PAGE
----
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Mehdi Hasan’s Fart, the Pope’s Mother and what about Chewbacca?

This is a guest post by Mehrdad Amanpour

As soon the poor victims of that horrific, religiously-motivated attack in Paris are buried, vested interests get busy confusing and deflecting the free speech debate.

Thursday’s Question Time was great example of Mehdi Hasan’s slick oration skills and cunning at muddling arguments.

“You have the right to fart in a crowded lift, but you just don’t do it. But when you do it and someone attacks you for it that’s outrageous. But you don’t expect everyone else in the lift to fart in solidarity with you.”

Hasan’s point more closely resembles the chewbacca defense than a credible analogy for “moral” limits to free speech.

Farting in a lift is about being unquestioningly offensive, with no possible context than to be offensive, to a targeted and trapped audience. This isn’t the same as the freedom to say, write or draw something that might be offensive to some people who are nevertheless free to avoid it.

It’s unlikely that the people who choose to buy and read Charlie Hebdo find its cartoons very offensive. Those who are offended can simply choose not to look. I’m used to looking away from things I don’t wish to see, be they cartoons or images of killing and violence that find their way to my Twitter timeline. It’s not so difficult.

It’s obvious that no one has the right to trap an audience and bellow at them something they find offensive. That’s not ‘free speech’ – it’s harassment.

Harassment is what Hasan’s example reflects and I have no doubt he knew exactly what he was doing when he said what he said – Mehdi’s farting analogy was a characteristically sneaky release of hot air – and credit to him that the Question Time audience and panellists failed to notice its stink.

Moving on, it’s important to dismiss the ubiquitous ‘whataboutism’ being employed by the usual Muslim pundits – Hasan himself cited the banning of a t-shirt with an image of the Last Supper and predictably, there has been lots of whataboutism regarding bans on Holocaust-denial, insulting Jewish people etc.

Whether or not there are double standards – and I accept there may be some – this is a deeply dishonest argument. The terrorists who murdered the Charlie Hebdo’s staff didn’t do so because of double standards. The fatwa on Salman Rushdie & its support among some British Muslims, the attacks on the Danish cartoonists, the death threats to Maajid Nawaz – none of these were motivated by “double standards”.

All of the above were motivated by one thing only – a desire to impose an interpretation of sharia law that bans ANY depiction of Mohammad.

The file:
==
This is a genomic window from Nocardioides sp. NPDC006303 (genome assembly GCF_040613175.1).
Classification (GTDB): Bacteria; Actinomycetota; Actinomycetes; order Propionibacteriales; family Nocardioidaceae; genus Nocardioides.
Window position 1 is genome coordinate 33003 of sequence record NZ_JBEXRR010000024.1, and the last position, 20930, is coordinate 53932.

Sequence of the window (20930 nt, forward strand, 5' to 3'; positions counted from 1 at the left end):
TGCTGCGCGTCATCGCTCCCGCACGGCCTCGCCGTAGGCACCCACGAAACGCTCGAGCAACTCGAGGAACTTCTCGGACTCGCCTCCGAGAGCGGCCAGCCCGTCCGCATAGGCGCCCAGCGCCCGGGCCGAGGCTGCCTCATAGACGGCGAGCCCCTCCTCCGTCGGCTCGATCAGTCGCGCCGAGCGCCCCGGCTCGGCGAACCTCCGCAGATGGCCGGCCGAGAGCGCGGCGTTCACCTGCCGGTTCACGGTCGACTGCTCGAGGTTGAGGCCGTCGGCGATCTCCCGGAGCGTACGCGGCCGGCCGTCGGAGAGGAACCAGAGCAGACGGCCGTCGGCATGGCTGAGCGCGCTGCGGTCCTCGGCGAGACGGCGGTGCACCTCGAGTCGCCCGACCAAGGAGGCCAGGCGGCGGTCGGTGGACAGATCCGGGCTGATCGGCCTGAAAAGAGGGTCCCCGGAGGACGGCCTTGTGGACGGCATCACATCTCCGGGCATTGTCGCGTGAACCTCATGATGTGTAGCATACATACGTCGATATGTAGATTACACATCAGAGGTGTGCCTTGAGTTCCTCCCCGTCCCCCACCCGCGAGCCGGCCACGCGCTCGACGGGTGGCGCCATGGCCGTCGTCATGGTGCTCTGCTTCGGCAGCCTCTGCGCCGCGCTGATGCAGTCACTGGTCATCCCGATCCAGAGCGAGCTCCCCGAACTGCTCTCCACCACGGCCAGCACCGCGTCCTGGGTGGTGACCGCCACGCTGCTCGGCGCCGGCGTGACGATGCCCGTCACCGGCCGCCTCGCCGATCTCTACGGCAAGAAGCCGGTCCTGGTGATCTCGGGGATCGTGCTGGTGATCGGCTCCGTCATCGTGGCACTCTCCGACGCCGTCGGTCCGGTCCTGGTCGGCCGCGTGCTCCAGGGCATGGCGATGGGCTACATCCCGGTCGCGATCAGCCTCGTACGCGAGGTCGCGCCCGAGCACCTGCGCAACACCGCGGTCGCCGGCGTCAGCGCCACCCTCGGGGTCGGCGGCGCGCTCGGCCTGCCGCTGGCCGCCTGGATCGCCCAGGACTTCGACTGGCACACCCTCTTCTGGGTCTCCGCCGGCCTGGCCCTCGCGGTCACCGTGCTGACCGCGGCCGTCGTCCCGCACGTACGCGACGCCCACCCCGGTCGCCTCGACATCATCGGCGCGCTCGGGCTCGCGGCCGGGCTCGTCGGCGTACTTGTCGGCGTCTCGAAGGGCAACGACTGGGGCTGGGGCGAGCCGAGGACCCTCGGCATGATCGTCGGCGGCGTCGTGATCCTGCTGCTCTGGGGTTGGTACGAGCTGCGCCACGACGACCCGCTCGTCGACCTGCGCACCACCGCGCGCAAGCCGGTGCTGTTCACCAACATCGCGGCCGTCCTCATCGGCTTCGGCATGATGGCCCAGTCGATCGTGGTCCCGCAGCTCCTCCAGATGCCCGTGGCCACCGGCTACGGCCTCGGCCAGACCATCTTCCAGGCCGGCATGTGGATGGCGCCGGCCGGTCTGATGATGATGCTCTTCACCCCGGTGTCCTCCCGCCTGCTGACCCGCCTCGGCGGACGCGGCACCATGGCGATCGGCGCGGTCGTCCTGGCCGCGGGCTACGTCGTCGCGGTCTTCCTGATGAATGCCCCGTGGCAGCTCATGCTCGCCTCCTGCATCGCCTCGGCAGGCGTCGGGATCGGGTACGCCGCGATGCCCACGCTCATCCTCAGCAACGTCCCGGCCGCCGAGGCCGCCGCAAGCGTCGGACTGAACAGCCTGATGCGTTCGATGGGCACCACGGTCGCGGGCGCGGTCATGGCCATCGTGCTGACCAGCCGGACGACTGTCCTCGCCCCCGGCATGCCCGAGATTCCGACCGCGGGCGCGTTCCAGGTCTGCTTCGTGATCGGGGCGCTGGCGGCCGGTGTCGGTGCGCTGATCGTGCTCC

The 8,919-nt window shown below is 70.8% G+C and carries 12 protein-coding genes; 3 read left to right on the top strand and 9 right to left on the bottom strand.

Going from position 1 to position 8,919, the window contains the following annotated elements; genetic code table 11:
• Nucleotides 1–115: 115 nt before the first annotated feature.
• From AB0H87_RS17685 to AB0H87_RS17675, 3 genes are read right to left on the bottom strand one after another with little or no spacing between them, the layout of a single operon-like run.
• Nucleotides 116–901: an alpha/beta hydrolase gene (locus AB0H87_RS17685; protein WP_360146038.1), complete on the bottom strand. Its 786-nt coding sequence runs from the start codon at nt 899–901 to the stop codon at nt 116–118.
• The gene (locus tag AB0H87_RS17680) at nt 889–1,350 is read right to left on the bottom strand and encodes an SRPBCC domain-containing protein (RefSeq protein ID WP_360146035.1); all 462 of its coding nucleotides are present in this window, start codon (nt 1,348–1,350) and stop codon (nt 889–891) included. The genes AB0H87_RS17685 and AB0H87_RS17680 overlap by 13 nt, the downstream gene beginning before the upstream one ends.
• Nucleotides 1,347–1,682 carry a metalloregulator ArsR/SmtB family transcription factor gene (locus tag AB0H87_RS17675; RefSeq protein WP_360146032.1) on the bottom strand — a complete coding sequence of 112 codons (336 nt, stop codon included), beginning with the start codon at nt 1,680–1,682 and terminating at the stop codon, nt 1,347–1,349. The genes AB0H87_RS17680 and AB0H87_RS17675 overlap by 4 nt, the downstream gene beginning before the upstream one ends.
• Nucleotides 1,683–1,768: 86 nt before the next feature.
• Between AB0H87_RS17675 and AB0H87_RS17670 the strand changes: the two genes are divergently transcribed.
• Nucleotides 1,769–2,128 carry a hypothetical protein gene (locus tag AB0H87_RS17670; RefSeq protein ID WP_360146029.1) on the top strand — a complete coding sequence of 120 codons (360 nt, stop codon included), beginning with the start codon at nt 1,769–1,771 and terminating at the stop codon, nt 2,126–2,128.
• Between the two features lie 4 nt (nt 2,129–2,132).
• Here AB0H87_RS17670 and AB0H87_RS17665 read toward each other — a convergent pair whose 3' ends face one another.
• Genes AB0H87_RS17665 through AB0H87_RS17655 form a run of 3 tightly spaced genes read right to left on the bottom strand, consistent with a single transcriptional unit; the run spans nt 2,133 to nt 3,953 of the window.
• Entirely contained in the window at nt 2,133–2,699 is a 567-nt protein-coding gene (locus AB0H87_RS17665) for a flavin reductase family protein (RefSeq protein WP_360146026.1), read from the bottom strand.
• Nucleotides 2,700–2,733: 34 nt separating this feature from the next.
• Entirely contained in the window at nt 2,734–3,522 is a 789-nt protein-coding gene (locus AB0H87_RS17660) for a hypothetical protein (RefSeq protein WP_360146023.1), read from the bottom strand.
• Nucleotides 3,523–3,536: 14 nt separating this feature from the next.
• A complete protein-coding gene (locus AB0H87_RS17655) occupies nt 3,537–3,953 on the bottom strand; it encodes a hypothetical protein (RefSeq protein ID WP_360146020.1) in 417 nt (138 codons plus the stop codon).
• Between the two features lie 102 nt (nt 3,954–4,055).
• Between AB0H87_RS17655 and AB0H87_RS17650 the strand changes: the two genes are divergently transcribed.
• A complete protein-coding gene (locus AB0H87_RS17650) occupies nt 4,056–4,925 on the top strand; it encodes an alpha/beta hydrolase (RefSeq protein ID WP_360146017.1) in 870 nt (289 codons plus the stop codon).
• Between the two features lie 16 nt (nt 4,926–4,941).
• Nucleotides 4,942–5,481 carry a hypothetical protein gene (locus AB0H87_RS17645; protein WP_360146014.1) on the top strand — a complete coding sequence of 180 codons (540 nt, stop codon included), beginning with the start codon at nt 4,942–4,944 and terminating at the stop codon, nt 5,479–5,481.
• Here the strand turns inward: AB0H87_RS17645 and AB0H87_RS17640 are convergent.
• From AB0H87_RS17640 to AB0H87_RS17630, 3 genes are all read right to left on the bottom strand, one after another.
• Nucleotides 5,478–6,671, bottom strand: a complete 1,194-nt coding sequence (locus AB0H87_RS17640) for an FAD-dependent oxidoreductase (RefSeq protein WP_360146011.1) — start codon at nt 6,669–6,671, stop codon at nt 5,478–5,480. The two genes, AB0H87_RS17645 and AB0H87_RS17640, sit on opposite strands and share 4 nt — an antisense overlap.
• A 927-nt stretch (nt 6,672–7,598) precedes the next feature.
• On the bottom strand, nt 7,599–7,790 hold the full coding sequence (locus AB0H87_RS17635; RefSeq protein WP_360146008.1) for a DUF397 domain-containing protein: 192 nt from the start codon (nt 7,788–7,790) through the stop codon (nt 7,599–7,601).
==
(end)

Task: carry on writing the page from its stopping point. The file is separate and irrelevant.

What’s more, is Mehdi Hasan and the usual suspects seriously arguing that Charlie Hebdo, or any other media organisation for that matter, routinely “insults” Islam or Muslims more than other religion or group?

Really? Is it even necessary to waste time refuting such a delusional claim?

The truth is this issue isn’t about cartoons that ‘insult’ Mohammad. This is about people who insult sharia law by depicting Mohammad at all.

Maajid Nawaz proved this point, beyond any doubt, when he tweeted an innocuous cartoon depicting a stick figure called Mohammad that resulted in an outrageously hostile backlash from the very pundits who now talk about “insulting Muslims” and “double standards”.

If there wasn’t already enough muddying of the water going on, Pope Francis had to go and drag his mother into this, telling journalists his assistant could expect a punch if he ”cursed his mother”. ”It’s normal – you cannot provoke, you cannot insult the faith of others,” he said.

The Holy Father was particularly unhelpful as this analogy is THE stock argument employed by those Muslims who argue that ridiculing or even depicting Mohammad is “like insulting my mother” in order to advocate banning it or, more alarmingly, to explain why some Muslims react violently to it.

Again, this is a fascicle analogy that has nothing to do with free speech – unless of course the Pope’s mother is a notable historical or public figure in which case it would be an example of when it would be acceptable for the pontiff’s mum to be subject to criticism or ridicule.

For example, I’m sure Carole and Mark Thatcher feel very aggrieved by the constant and often cruel attacks on their late mother, Margaret. Even upon her death, some people held parties singing, “The Witch is Dead”. I’m sure lots of people found that offensive and horrible but no one would argue that because Thatcher was someone’s mother, she should be exempt from criticism, insult or ridicule.

But like Hasan’s Chewbacca & whataboutism strategies, it’s a shame that some people will have fallen for the Pope’s bogus irrelevance.

Finally, it’s grimly amusing although not surprising how the religious right can’t appreciate how their freedom could be compromised if we simply banned speech based upon it being offensive to a group of people.

Mehdi Hasan infamously described billions of non-Muslims as “people of no intelligence” and “cattle”. I wonder if Hasan had examples like that in mind when he delivered his sermon on the morality of farting in a lift?

More seriously, there are verses in the bible and Koran that could, in certain contexts, be very offensive to homosexuals, Jewish people etc.

If enough people claimed to be ‘offended’, should those verses be also banned?

The Pope, Mehdi Hasan and the various religious & ‘community’ leaders claiming ‘offence’ on behalf of billions would certainly say: “No”.

Because at the end of the day, this entire issue isn’t about what is ‘offensive’ – it’s about what they find offensive.

Don’t fall for it.